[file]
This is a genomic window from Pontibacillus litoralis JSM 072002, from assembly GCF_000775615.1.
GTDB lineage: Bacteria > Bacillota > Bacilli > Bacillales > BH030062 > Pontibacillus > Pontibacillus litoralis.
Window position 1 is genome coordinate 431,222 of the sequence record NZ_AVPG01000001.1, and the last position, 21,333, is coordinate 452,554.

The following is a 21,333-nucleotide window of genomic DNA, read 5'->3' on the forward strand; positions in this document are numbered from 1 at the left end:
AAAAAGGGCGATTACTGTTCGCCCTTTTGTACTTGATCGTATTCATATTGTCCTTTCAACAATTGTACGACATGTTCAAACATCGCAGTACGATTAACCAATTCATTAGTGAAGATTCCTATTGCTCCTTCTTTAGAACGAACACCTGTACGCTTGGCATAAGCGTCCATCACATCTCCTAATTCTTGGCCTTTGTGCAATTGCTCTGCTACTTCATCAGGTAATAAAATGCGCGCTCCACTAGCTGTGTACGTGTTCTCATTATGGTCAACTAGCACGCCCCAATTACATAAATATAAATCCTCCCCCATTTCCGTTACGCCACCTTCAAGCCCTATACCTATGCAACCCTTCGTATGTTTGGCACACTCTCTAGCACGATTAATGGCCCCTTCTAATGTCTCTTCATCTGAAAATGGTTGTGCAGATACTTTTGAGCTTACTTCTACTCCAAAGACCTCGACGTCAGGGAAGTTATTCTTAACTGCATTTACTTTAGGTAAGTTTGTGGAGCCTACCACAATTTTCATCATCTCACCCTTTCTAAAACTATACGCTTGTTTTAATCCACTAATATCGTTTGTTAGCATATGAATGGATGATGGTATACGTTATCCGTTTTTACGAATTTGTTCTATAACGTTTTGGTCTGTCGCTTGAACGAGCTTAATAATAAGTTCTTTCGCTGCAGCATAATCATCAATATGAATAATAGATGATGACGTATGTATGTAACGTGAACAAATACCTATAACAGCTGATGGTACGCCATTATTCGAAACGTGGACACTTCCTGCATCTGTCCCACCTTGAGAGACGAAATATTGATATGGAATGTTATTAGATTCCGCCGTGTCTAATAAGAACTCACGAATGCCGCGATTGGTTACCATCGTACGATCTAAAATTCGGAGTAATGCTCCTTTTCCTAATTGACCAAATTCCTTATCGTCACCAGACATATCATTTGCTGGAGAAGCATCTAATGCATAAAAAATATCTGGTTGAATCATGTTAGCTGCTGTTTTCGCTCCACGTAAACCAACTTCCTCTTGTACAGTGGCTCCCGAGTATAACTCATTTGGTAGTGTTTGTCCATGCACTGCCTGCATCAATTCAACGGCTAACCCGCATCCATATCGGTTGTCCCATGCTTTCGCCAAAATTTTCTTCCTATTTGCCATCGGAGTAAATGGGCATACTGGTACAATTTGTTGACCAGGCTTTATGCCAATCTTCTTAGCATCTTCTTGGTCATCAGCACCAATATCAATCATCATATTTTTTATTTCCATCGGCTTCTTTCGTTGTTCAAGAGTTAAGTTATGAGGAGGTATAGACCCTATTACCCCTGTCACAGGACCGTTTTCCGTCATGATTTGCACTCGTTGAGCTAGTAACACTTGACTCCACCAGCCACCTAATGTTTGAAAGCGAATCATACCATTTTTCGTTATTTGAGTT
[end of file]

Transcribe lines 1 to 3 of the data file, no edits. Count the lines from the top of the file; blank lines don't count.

This is a genomic window from Pontibacillus litoralis JSM 072002, from assembly GCF_000775615.1.
GTDB lineage: Bacteria > Bacillota > Bacilli > Bacillales > BH030062 > Pontibacillus > Pontibacillus litoralis.
Window position 1 is genome coordinate 431,222 of the sequence record NZ_AVPG01000001.1, and the last position, 21,333, is coordinate 452,554.